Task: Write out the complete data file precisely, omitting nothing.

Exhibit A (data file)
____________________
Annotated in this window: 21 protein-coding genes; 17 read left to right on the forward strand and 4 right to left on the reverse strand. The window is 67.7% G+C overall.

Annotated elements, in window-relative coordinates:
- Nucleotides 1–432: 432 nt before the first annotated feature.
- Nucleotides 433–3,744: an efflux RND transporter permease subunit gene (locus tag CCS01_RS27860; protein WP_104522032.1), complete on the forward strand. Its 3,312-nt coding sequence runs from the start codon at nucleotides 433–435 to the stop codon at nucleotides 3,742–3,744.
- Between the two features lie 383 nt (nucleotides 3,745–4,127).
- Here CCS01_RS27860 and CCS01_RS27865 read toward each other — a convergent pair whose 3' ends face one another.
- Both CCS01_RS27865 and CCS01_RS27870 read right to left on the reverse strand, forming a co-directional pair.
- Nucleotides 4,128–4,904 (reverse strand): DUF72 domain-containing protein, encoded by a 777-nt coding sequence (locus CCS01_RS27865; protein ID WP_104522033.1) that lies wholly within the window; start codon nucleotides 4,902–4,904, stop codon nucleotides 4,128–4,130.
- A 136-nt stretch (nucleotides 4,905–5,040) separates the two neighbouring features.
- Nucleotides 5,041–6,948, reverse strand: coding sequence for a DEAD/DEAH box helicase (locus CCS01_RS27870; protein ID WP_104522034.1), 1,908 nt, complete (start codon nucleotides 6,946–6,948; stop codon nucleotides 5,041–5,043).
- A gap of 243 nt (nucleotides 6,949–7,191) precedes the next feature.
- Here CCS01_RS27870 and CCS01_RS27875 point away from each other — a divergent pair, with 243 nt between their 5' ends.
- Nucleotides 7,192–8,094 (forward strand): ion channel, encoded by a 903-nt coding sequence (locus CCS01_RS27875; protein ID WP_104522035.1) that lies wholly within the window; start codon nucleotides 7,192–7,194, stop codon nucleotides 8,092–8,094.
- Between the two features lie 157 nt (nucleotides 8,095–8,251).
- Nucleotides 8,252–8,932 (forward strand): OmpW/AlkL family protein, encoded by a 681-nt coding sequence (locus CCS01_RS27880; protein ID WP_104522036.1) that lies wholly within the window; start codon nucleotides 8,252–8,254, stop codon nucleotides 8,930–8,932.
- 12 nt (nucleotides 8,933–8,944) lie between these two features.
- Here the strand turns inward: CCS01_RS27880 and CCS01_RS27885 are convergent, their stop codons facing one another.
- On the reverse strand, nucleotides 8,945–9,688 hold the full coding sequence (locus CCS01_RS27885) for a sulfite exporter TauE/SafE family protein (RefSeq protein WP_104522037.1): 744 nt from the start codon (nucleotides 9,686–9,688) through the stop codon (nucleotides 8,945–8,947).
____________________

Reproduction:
Annotated in this window: 21 protein-coding genes; 17 read left to right on the forward strand and 4 right to left on the reverse strand. The window is 67.7% G+C overall.

Annotated elements, in window-relative coordinates:
- Nucleotides 1–432: 432 nt before the first annotated feature.
- Nucleotides 433–3,744: an efflux RND transporter permease subunit gene (locus tag CCS01_RS27860; protein WP_104522032.1), complete on the forward strand. Its 3,312-nt coding sequence runs from the start codon at nucleotides 433–435 to the stop codon at nucleotides 3,742–3,744.
- Between the two features lie 383 nt (nucleotides 3,745–4,127).
- Here CCS01_RS27860 and CCS01_RS27865 read toward each other — a convergent pair whose 3' ends face one another.
- Both CCS01_RS27865 and CCS01_RS27870 read right to left on the reverse strand, forming a co-directional pair.
- Nucleotides 4,128–4,904 (reverse strand): DUF72 domain-containing protein, encoded by a 777-nt coding sequence (locus CCS01_RS27865; protein ID WP_104522033.1) that lies wholly within the window; start codon nucleotides 4,902–4,904, stop codon nucleotides 4,128–4,130.
- A 136-nt stretch (nucleotides 4,905–5,040) separates the two neighbouring features.
- Nucleotides 5,041–6,948, reverse strand: coding sequence for a DEAD/DEAH box helicase (locus CCS01_RS27870; protein ID WP_104522034.1), 1,908 nt, complete (start codon nucleotides 6,946–6,948; stop codon nucleotides 5,041–5,043).
- A gap of 243 nt (nucleotides 6,949–7,191) precedes the next feature.
- Here CCS01_RS27870 and CCS01_RS27875 point away from each other — a divergent pair, with 243 nt between their 5' ends.
- Nucleotides 7,192–8,094 (forward strand): ion channel, encoded by a 903-nt coding sequence (locus CCS01_RS27875; protein ID WP_104522035.1) that lies wholly within the window; start codon nucleotides 7,192–7,194, stop codon nucleotides 8,092–8,094.
- Between the two features lie 157 nt (nucleotides 8,095–8,251).
- Nucleotides 8,252–8,932 (forward strand): OmpW/AlkL family protein, encoded by a 681-nt coding sequence (locus CCS01_RS27880; protein ID WP_104522036.1) that lies wholly within the window; start codon nucleotides 8,252–8,254, stop codon nucleotides 8,930–8,932.
- 12 nt (nucleotides 8,933–8,944) lie between these two features.
- Here the strand turns inward: CCS01_RS27880 and CCS01_RS27885 are convergent, their stop codons facing one another.
- On the reverse strand, nucleotides 8,945–9,688 hold the full coding sequence (locus CCS01_RS27885) for a sulfite exporter TauE/SafE family protein (RefSeq protein WP_104522037.1): 744 nt from the start codon (nucleotides 9,686–9,688) through the stop codon (nucleotides 8,945–8,947).